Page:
by David Warren
For the Shah was not the only thing overthrown during the Khomeinist takeover of 1979. In their attempt to reconstruct abiding Persia as a utopian, "revolutionary," quasi-Muslim quasi-state, the mullahs launched an attack on reality itself. Predictably, it has failed and, as we see today, a generation raised entirely on their doctrines and under their watchful thugs shows no gratitude.
Yet, as we saw before, during and after the fall of Communist regimes in Europe, tyranny does not evaporate like the morning dew. It is a spiritual poison, leaching into the soil. The effects of tyranny outlive the regime of tyranny, in the victims of tyranny. A typical side-effect is a kind of double-vision, in which reality and unreality remain simultaneously in view.
It becomes almost impossible to recover reality, because the tyrants so assiduously tampered with it. "The people" still half-believe the indoctrination; conversely, many of them openly embrace real evils, simply because they appear the opposite of the evils the regime embraced. Confusion reigns. Everything has been demonized; time is required, and the longer operations of nature, to sort what is good from what is bad.
Today's column is not about Iran, but I mention the country because we watch from a distance. That is what makes smugness possible. Nothing as horrible as what happens there has yet happened here. We feel secretly superior to people who've had to face circumstances we cannot imagine.
I remember the outrage of a Czech exile, a generation ago (before the Communists had fallen), receiving an uptight, self-righteous lecture from a shallow Canadian acquaintance. The latter said the enslaved Czechs should be blamed for co-operating with their Communist masters. Why didn't they just refuse to obey orders?
He was speaking to a man who had spent 12 years in labour camps for disobeying orders. Yet that was beside the point. The Canadian was speaking about things beyond his comprehension. My Czech friend, who had turned almost purple from his effort to contain himself, said only: "You are a fool." His Canadian interlocutor walked off, looking even more pleased with himself than usual. This Czech could have said more. I will say it for him.
In contemporary Canada we also face tyranny, but of a sort that we have brought upon ourselves in ways no Czechs, no Persians, ever did. There is no regime in Ottawa that seized power by violence, and imposed the "politically correct" ideology on us from a party manifesto. The advance of this tyranny -- of the Nanny State and all its trappings -- has been accomplished in plain view, by incremental advances, with our co-operation.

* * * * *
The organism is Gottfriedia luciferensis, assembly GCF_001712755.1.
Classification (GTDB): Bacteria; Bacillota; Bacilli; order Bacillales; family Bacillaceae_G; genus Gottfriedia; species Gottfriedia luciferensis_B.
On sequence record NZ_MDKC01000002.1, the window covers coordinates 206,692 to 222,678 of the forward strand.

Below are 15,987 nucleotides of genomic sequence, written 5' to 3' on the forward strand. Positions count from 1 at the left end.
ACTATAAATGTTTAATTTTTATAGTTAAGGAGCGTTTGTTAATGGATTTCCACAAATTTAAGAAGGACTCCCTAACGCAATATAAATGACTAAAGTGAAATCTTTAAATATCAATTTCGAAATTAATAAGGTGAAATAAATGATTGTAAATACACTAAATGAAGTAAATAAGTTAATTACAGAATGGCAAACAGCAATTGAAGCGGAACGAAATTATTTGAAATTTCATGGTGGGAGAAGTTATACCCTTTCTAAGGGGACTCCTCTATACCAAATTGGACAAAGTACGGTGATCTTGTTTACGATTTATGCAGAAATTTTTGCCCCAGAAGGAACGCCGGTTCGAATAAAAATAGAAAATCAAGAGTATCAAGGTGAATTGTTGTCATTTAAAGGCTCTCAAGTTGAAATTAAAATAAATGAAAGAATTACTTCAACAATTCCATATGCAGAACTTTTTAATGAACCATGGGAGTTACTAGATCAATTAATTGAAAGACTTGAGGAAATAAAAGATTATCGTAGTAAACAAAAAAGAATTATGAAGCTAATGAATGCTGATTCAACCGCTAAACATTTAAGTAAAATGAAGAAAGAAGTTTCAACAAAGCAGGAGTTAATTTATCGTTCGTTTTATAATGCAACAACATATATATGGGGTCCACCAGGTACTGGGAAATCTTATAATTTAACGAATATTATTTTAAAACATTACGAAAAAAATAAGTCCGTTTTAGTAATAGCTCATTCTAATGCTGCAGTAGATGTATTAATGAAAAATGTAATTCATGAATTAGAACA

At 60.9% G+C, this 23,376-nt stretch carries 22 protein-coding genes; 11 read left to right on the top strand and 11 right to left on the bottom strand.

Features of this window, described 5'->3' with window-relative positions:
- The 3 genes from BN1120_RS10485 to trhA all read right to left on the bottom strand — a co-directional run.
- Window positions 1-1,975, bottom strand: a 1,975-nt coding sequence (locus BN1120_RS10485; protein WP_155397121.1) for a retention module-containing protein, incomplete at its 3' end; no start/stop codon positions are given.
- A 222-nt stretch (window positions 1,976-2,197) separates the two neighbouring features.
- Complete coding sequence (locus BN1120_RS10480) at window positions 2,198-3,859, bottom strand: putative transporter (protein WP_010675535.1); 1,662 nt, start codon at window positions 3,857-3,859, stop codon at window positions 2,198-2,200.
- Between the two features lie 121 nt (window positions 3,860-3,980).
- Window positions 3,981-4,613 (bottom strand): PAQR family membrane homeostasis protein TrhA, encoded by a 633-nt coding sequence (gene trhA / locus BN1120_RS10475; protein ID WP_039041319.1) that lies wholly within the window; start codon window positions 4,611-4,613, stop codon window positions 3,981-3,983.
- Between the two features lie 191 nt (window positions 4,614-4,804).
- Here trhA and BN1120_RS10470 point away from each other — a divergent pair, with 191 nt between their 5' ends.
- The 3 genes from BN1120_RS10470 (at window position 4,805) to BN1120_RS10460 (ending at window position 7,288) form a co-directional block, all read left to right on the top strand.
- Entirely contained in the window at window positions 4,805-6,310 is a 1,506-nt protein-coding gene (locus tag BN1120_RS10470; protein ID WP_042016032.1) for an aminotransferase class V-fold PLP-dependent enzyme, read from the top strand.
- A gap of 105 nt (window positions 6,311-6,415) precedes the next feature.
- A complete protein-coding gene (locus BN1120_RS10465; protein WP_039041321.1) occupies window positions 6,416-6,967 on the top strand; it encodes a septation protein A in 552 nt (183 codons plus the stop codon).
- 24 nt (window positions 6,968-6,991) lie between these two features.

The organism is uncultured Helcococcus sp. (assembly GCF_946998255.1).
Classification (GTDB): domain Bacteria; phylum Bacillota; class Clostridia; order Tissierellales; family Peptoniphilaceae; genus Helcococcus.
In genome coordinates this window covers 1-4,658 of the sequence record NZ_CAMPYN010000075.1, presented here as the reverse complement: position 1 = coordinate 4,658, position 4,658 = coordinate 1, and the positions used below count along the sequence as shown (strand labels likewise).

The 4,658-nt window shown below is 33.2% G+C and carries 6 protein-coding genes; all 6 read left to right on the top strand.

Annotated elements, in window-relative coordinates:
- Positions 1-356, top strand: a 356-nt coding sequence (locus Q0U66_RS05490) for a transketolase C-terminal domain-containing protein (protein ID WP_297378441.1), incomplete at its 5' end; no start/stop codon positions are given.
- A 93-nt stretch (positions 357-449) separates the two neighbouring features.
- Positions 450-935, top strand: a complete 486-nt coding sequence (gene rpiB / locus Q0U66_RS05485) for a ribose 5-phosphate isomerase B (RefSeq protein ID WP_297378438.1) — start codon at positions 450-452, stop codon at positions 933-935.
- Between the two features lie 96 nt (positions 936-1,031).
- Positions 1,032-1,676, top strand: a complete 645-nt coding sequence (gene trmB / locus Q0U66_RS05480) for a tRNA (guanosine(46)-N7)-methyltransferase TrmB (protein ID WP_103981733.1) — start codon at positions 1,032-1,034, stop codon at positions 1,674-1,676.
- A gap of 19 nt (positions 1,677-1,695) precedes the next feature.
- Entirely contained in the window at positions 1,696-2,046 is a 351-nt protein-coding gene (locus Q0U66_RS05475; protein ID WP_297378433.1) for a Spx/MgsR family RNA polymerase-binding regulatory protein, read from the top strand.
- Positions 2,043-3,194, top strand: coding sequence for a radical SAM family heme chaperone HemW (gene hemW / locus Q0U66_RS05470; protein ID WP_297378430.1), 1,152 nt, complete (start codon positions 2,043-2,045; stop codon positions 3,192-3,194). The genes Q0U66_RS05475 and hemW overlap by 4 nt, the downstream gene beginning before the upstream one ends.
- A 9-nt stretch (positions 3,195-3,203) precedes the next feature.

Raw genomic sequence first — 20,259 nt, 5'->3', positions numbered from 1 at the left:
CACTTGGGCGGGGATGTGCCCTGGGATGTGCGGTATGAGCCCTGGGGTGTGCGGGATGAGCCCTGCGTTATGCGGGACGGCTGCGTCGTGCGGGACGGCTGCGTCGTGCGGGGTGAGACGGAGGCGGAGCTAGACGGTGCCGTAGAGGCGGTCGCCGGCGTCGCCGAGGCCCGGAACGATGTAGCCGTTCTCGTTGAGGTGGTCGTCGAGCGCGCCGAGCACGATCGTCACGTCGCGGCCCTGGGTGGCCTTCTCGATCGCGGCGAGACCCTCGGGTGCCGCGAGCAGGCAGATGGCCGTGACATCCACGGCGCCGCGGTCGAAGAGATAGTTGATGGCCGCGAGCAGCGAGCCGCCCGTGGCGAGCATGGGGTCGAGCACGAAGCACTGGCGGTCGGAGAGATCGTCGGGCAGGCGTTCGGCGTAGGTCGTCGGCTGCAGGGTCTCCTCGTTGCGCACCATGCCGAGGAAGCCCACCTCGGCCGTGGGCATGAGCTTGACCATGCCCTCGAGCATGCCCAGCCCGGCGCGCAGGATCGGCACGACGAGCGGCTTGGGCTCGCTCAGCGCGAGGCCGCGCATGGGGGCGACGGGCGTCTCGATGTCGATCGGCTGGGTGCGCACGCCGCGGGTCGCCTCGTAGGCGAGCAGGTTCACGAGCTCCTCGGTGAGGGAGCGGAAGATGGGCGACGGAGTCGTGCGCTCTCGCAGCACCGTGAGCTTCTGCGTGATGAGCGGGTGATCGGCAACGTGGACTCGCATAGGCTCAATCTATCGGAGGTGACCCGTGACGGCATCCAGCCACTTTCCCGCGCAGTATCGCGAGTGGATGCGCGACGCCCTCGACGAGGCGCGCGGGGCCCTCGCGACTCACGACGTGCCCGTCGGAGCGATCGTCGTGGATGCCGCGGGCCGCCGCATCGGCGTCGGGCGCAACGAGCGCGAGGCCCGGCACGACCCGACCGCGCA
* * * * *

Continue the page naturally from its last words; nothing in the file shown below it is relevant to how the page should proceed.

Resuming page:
In two generations, we have witnessed a transformation, and nearly an inversion, of all the moral and ethical principles that guided us through countless generations before. The "revolution" has been accomplished by such means as George Orwell predicted: by changing the meanings of words.
Most overtly it has been done with "rights language" -- by the construction of new, artificial and quite abstract "group" rights that are anathematic to individual freedom. But beneath this, we have watched court and legislative interventions to redefine such basic ideas as manhood, fatherhood; womanhood, motherhood -- a purposeful destruction of the family in the cause of extending the powers of the state. We have likewise watched the religious order of society being systematically undermined, so that atheism or "irreligion" has become the default position from which the state now issues its ukases.
And we have allowed this and more, through the very laxity that shallow Canadian condemned in Czechs. We have accommodated the new powers, for fear of being isolated and ostracized.
I wrote last week about the evil of "feminism," and of the need to reverse its advance. It is typical of the present pseudo-reality that I am then attacked for being "anti-woman." It is further assumed, most obnoxiously, that I blame "women" for feminism -- thus playing the same game, of using one sex as a club to smash the other.
But no, I blame cowards -- most of them men.
Contemporary feminism did not prevail on such argumentative points as Betty Friedan included in her psychotic ravings. The movement had practical sponsors, who, for the most part, weren't female. They were men who wanted "free love" (read: copulation); who embraced contraception because it would free male pleasures from male responsibilities, and turn women very much into "objects" of their desire. That is how men conceded the high feminist ground.
Tyranny -- dehumanization -- advanced, because men failed to be men, women failed to be women, and both sexes pretended to become "persons" on an analogy more animal than divine. And today, nothing in our country is quite as it appears.
© Ottawa Citizen, 2008